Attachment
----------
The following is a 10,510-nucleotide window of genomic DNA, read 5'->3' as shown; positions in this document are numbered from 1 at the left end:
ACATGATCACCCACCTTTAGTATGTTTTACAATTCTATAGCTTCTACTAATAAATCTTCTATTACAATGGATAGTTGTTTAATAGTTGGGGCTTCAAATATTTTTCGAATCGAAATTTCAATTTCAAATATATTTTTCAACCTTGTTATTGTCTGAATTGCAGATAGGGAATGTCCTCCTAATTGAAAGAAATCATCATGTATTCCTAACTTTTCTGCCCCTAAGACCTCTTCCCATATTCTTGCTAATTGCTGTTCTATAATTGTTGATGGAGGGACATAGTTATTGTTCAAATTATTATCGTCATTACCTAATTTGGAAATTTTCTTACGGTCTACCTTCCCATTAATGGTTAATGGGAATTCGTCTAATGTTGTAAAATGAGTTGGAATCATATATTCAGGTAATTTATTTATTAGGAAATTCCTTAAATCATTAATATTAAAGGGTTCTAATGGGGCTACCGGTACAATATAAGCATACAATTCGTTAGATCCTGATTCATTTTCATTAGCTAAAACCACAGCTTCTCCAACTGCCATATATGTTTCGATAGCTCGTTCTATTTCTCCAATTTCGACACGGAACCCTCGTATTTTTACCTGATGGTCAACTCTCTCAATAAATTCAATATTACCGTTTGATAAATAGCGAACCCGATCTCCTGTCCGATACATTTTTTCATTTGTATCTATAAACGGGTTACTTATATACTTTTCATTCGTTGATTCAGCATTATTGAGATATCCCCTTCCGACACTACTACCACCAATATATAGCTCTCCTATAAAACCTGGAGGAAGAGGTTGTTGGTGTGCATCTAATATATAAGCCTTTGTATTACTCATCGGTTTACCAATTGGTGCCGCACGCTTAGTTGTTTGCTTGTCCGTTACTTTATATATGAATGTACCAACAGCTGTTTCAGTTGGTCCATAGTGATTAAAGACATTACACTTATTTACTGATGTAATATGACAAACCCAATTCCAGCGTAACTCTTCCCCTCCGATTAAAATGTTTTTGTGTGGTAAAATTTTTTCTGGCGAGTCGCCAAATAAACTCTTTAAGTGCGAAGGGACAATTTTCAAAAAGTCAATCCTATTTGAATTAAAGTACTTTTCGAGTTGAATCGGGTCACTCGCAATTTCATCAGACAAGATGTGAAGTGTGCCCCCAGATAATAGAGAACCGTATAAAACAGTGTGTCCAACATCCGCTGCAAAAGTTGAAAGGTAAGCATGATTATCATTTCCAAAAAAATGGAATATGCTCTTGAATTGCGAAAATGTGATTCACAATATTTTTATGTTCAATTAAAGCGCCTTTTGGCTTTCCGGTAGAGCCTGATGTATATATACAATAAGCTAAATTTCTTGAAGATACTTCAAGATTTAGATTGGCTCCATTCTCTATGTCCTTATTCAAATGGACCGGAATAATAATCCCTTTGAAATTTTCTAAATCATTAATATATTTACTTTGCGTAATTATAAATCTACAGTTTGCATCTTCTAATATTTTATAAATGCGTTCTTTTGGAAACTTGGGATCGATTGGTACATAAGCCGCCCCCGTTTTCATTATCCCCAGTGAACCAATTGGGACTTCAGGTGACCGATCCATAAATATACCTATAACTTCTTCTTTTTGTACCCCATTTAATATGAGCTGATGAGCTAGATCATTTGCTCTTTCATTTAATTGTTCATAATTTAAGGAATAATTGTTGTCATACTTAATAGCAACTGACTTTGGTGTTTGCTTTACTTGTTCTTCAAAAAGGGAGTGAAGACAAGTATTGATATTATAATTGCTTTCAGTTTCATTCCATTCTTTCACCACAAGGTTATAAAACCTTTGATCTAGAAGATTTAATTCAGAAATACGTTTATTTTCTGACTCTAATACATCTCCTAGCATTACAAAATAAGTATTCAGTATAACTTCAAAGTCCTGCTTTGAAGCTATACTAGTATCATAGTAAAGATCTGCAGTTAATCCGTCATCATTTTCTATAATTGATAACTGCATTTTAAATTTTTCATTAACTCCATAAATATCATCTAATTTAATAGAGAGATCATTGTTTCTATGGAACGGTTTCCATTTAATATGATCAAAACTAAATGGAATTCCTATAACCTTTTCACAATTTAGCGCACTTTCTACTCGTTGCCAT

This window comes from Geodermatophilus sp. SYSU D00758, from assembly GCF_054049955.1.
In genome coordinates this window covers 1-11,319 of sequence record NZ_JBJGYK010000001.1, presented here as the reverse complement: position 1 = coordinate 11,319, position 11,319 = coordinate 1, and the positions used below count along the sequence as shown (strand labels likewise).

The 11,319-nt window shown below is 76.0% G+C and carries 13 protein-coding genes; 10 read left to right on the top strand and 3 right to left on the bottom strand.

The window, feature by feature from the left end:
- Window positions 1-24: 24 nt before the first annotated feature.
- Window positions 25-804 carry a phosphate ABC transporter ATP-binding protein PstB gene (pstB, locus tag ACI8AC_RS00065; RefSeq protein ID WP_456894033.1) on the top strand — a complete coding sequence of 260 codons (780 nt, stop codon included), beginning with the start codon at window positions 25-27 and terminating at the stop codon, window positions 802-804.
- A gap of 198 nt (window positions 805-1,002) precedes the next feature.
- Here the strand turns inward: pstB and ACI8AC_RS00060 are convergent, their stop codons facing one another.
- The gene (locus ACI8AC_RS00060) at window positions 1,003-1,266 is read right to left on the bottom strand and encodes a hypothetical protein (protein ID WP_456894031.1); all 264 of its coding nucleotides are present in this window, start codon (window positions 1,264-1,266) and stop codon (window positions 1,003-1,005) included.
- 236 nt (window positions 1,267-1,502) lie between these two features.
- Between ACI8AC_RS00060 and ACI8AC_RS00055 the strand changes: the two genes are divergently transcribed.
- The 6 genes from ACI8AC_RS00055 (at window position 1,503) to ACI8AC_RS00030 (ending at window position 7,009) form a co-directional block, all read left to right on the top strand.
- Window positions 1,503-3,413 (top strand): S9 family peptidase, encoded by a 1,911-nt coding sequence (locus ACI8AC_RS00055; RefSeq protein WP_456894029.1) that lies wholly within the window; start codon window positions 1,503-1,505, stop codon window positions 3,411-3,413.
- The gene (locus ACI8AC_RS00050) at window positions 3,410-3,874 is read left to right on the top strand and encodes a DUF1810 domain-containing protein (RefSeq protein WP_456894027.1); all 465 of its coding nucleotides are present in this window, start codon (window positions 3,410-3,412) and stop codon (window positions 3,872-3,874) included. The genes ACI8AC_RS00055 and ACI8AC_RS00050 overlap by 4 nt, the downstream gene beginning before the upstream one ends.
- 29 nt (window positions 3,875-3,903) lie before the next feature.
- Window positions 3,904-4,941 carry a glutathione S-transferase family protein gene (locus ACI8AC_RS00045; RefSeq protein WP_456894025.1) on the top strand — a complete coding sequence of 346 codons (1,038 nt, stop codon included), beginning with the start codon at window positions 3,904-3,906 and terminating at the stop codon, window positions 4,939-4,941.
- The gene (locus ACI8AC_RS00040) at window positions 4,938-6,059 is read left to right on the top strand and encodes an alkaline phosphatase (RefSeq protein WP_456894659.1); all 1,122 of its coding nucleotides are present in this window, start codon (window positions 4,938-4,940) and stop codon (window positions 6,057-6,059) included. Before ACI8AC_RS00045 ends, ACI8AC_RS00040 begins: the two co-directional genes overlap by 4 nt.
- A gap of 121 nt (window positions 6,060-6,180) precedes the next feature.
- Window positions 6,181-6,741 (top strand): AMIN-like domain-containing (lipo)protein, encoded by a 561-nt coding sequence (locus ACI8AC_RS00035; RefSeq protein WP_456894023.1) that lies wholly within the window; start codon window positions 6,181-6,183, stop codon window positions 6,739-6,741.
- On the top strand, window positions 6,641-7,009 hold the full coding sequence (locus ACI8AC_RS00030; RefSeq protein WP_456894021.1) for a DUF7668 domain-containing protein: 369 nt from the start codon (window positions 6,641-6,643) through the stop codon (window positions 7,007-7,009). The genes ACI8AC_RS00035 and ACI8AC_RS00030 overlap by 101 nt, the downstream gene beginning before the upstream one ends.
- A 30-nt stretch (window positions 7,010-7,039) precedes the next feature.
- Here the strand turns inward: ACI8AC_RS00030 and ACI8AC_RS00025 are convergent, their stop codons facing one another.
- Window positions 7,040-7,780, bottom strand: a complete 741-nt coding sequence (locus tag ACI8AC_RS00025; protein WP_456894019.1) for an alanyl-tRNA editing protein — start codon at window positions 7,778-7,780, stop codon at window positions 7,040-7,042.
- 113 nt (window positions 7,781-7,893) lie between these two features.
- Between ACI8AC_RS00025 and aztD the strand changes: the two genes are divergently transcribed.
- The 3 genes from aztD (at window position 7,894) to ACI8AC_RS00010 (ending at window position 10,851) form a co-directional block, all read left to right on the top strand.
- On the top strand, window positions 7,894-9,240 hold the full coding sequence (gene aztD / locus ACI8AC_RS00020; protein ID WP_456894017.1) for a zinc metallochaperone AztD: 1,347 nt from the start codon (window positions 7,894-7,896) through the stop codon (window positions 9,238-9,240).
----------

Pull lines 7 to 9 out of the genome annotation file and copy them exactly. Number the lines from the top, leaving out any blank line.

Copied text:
- Window positions 1-24: 24 nt before the first annotated feature.
- Window positions 25-804 carry a phosphate ABC transporter ATP-binding protein PstB gene (pstB, locus tag ACI8AC_RS00065; RefSeq protein ID WP_456894033.1) on the top strand — a complete coding sequence of 260 codons (780 nt, stop codon included), beginning with the start codon at window positions 25-27 and terminating at the stop codon, window positions 802-804.
- A gap of 198 nt (window positions 805-1,002) precedes the next feature.